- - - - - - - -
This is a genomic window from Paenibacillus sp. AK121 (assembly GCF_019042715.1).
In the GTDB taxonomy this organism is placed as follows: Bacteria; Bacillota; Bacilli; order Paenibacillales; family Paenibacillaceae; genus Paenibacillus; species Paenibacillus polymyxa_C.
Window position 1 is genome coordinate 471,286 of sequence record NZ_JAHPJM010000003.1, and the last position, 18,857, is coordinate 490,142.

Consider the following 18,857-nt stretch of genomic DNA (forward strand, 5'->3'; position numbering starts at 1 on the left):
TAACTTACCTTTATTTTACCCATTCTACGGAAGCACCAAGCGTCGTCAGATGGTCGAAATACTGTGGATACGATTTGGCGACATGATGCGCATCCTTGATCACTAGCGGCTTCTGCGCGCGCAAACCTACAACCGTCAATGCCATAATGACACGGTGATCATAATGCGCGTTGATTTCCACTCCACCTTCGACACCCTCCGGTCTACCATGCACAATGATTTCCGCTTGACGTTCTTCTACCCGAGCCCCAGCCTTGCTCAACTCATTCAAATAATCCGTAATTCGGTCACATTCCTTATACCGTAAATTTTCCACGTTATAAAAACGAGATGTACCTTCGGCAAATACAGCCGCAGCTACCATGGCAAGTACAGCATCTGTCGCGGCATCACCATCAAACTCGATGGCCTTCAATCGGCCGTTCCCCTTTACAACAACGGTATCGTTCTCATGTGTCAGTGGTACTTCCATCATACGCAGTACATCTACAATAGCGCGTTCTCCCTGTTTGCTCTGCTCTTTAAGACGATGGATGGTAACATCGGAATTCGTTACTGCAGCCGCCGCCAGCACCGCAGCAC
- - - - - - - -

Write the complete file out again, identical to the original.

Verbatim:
This is a genomic window from Paenibacillus sp. AK121 (assembly GCF_019042715.1).
In the GTDB taxonomy this organism is placed as follows: Bacteria; Bacillota; Bacilli; order Paenibacillales; family Paenibacillaceae; genus Paenibacillus; species Paenibacillus polymyxa_C.
Window position 1 is genome coordinate 471,286 of sequence record NZ_JAHPJM010000003.1, and the last position, 18,857, is coordinate 490,142.

Consider the following 18,857-nt stretch of genomic DNA (forward strand, 5'->3'; position numbering starts at 1 on the left):
TAACTTACCTTTATTTTACCCATTCTACGGAAGCACCAAGCGTCGTCAGATGGTCGAAATACTGTGGATACGATTTGGCGACATGATGCGCATCCTTGATCACTAGCGGCTTCTGCGCGCGCAAACCTACAACCGTCAATGCCATAATGACACGGTGATCATAATGCGCGTTGATTTCCACTCCACCTTCGACACCCTCCGGTCTACCATGCACAATGATTTCCGCTTGACGTTCTTCTACCCGAGCCCCAGCCTTGCTCAACTCATTCAAATAATCCGTAATTCGGTCACATTCCTTATACCGTAAATTTTCCACGTTATAAAAACGAGATGTACCTTCGGCAAATACAGCCGCAGCTACCATGGCAAGTACAGCATCTGTCGCGGCATCACCATCAAACTCGATGGCCTTCAATCGGCCGTTCCCCTTTACAACAACGGTATCGTTCTCATGTGTCAGTGGTACTTCCATCATACGCAGTACATCTACAATAGCGCGTTCTCCCTGTTTGCTCTGCTCTTTAAGACGATGGATGGTAACATCGGAATTCGTTACTGCAGCCGCCGCCAGCACCGCAGCAC